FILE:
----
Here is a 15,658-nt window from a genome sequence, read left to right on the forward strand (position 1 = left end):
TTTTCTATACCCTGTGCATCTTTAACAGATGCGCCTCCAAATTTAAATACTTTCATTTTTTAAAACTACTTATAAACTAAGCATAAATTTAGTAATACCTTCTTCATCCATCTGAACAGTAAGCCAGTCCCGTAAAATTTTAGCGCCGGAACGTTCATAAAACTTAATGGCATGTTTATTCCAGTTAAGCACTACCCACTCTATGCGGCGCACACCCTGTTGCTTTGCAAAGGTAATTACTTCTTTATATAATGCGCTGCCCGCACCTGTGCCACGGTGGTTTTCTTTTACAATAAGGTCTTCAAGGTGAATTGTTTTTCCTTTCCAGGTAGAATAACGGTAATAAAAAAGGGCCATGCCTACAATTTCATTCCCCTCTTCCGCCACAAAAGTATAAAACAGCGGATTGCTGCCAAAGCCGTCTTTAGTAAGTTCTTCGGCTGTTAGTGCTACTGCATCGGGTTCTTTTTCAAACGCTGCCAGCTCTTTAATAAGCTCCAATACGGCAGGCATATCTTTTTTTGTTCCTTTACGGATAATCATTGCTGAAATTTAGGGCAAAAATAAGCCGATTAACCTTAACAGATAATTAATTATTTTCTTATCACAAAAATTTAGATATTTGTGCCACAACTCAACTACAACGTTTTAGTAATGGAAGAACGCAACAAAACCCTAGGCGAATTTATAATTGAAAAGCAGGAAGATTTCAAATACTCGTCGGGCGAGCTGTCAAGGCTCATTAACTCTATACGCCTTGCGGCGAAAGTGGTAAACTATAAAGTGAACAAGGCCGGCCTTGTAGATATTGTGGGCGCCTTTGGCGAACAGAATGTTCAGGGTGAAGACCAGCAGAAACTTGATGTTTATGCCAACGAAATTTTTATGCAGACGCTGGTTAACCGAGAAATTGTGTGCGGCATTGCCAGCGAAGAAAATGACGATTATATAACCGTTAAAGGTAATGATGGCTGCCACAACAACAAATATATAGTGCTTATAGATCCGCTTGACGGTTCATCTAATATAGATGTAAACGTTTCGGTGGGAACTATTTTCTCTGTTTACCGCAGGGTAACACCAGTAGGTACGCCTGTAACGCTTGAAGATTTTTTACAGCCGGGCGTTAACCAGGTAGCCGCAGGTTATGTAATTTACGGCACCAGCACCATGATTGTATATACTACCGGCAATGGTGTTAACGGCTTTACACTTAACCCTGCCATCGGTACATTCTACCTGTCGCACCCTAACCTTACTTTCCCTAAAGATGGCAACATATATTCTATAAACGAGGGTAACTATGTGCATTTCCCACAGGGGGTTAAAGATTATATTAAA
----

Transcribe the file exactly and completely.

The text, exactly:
Here is a 15,658-nt window from a genome sequence, read left to right on the forward strand (position 1 = left end):
TTTTCTATACCCTGTGCATCTTTAACAGATGCGCCTCCAAATTTAAATACTTTCATTTTTTAAAACTACTTATAAACTAAGCATAAATTTAGTAATACCTTCTTCATCCATCTGAACAGTAAGCCAGTCCCGTAAAATTTTAGCGCCGGAACGTTCATAAAACTTAATGGCATGTTTATTCCAGTTAAGCACTACCCACTCTATGCGGCGCACACCCTGTTGCTTTGCAAAGGTAATTACTTCTTTATATAATGCGCTGCCCGCACCTGTGCCACGGTGGTTTTCTTTTACAATAAGGTCTTCAAGGTGAATTGTTTTTCCTTTCCAGGTAGAATAACGGTAATAAAAAAGGGCCATGCCTACAATTTCATTCCCCTCTTCCGCCACAAAAGTATAAAACAGCGGATTGCTGCCAAAGCCGTCTTTAGTAAGTTCTTCGGCTGTTAGTGCTACTGCATCGGGTTCTTTTTCAAACGCTGCCAGCTCTTTAATAAGCTCCAATACGGCAGGCATATCTTTTTTTGTTCCTTTACGGATAATCATTGCTGAAATTTAGGGCAAAAATAAGCCGATTAACCTTAACAGATAATTAATTATTTTCTTATCACAAAAATTTAGATATTTGTGCCACAACTCAACTACAACGTTTTAGTAATGGAAGAACGCAACAAAACCCTAGGCGAATTTATAATTGAAAAGCAGGAAGATTTCAAATACTCGTCGGGCGAGCTGTCAAGGCTCATTAACTCTATACGCCTTGCGGCGAAAGTGGTAAACTATAAAGTGAACAAGGCCGGCCTTGTAGATATTGTGGGCGCCTTTGGCGAACAGAATGTTCAGGGTGAAGACCAGCAGAAACTTGATGTTTATGCCAACGAAATTTTTATGCAGACGCTGGTTAACCGAGAAATTGTGTGCGGCATTGCCAGCGAAGAAAATGACGATTATATAACCGTTAAAGGTAATGATGGCTGCCACAACAACAAATATATAGTGCTTATAGATCCGCTTGACGGTTCATCTAATATAGATGTAAACGTTTCGGTGGGAACTATTTTCTCTGTTTACCGCAGGGTAACACCAGTAGGTACGCCTGTAACGCTTGAAGATTTTTTACAGCCGGGCGTTAACCAGGTAGCCGCAGGTTATGTAATTTACGGCACCAGCACCATGATTGTATATACTACCGGCAATGGTGTTAACGGCTTTACACTTAACCCTGCCATCGGTACATTCTACCTGTCGCACCCTAACCTTACTTTCCCTAAAGATGGCAACATATATTCTATAAACGAGGGTAACTATGTGCATTTCCCACAGGGGGTTAAAGATTATATTAAA